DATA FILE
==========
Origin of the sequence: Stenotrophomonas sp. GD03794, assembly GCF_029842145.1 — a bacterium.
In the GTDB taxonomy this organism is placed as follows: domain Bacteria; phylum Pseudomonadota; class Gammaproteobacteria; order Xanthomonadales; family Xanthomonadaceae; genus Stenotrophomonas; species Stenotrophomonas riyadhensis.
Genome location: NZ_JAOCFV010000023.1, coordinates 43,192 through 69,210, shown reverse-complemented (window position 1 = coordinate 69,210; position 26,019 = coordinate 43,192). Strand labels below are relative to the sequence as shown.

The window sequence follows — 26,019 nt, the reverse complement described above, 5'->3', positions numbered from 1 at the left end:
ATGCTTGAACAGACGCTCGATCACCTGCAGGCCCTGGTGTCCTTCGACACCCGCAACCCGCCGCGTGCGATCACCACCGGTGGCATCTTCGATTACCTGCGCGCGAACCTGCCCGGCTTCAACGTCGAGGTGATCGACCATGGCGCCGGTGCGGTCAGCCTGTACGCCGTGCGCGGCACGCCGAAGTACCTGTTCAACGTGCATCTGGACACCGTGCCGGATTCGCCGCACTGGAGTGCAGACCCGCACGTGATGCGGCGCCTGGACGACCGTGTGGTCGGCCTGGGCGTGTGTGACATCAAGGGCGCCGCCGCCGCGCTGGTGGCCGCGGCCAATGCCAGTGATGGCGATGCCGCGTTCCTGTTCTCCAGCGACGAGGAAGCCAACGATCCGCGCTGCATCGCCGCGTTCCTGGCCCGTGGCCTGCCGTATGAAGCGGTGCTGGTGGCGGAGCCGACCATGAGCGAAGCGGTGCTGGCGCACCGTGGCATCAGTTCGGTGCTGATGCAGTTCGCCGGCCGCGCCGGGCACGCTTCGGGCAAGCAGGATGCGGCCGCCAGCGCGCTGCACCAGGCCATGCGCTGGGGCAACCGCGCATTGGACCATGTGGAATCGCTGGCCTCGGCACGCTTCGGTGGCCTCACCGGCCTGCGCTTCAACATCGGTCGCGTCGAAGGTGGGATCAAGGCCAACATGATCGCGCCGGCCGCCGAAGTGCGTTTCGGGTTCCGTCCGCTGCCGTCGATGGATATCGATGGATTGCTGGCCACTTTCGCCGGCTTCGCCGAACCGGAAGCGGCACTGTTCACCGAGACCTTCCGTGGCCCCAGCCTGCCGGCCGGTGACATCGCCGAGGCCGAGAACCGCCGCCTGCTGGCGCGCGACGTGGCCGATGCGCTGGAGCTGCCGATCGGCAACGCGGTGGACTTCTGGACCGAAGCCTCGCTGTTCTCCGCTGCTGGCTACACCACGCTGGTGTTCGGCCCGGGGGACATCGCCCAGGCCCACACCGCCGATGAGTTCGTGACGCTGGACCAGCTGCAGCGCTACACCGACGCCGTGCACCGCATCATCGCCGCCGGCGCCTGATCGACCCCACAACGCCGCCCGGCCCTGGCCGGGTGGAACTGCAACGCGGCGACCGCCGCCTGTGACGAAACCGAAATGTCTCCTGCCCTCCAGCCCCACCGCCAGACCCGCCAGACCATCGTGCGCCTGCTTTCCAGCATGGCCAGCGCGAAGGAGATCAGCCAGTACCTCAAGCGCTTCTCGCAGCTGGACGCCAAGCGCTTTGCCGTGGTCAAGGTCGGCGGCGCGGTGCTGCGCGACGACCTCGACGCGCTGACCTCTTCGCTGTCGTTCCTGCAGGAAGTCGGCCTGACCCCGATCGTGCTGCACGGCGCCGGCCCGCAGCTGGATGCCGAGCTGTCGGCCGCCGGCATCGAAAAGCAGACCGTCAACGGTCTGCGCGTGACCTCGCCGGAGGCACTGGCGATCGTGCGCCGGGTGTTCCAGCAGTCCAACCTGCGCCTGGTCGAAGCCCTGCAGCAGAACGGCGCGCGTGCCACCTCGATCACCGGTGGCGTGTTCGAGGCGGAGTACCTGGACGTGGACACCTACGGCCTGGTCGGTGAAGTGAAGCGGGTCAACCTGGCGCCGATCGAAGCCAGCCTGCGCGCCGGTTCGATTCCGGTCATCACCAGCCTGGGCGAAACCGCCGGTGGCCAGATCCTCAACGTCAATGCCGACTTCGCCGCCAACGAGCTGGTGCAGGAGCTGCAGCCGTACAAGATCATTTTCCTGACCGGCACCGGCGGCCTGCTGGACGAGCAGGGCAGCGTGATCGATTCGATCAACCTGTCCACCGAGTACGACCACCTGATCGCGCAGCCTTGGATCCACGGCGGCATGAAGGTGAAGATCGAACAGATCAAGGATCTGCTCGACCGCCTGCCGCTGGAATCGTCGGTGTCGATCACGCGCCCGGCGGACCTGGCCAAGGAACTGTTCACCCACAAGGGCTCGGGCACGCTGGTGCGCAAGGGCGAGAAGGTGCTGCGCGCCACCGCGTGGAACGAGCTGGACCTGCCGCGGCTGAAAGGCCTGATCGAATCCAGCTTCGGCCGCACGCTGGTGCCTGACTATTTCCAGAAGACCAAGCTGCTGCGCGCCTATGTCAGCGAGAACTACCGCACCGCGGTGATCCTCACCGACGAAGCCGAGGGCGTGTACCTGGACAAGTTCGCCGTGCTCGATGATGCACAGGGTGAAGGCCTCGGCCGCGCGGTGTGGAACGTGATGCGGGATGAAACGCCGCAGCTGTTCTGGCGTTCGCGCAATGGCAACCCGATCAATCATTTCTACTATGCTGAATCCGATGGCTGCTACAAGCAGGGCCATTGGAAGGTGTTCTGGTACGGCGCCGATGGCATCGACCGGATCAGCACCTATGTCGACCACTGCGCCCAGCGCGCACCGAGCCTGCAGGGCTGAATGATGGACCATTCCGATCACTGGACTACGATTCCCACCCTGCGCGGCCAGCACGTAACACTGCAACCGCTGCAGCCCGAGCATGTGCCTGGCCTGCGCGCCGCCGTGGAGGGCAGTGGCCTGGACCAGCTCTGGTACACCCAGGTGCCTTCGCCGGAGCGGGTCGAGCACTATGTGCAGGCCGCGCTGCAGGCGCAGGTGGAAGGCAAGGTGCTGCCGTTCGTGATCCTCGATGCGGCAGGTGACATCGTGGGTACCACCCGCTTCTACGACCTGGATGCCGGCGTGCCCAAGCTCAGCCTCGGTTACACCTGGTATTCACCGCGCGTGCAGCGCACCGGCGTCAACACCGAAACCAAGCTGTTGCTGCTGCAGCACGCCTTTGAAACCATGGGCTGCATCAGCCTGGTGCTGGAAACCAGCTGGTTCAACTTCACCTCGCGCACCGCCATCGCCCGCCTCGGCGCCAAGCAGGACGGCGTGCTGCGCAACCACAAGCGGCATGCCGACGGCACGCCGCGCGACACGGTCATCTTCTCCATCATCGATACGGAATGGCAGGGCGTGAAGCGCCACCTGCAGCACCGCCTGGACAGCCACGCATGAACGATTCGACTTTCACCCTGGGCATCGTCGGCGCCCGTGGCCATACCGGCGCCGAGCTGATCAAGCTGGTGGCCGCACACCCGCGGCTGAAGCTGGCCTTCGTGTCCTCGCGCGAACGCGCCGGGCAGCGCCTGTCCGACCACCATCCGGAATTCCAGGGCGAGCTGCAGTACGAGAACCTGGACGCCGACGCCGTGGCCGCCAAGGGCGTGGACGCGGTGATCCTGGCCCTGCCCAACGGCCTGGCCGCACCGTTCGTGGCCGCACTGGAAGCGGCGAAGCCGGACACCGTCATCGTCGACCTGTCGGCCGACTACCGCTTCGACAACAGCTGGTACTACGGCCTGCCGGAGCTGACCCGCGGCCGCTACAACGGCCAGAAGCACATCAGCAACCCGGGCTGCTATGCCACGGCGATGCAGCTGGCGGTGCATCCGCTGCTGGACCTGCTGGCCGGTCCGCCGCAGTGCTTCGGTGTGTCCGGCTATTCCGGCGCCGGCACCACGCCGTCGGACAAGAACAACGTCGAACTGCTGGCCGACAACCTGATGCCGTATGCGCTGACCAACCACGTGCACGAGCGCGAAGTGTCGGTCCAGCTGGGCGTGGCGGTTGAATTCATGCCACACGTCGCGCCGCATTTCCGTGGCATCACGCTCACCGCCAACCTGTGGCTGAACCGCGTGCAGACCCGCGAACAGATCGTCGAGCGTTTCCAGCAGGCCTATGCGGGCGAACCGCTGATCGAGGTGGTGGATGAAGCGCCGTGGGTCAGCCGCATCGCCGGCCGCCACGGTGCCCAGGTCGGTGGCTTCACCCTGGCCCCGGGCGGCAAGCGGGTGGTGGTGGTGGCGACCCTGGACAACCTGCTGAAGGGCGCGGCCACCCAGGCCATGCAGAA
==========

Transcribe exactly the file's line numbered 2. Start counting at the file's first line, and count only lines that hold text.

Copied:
In the GTDB taxonomy this organism is placed as follows: domain Bacteria; phylum Pseudomonadota; class Gammaproteobacteria; order Xanthomonadales; family Xanthomonadaceae; genus Stenotrophomonas; species Stenotrophomonas riyadhensis.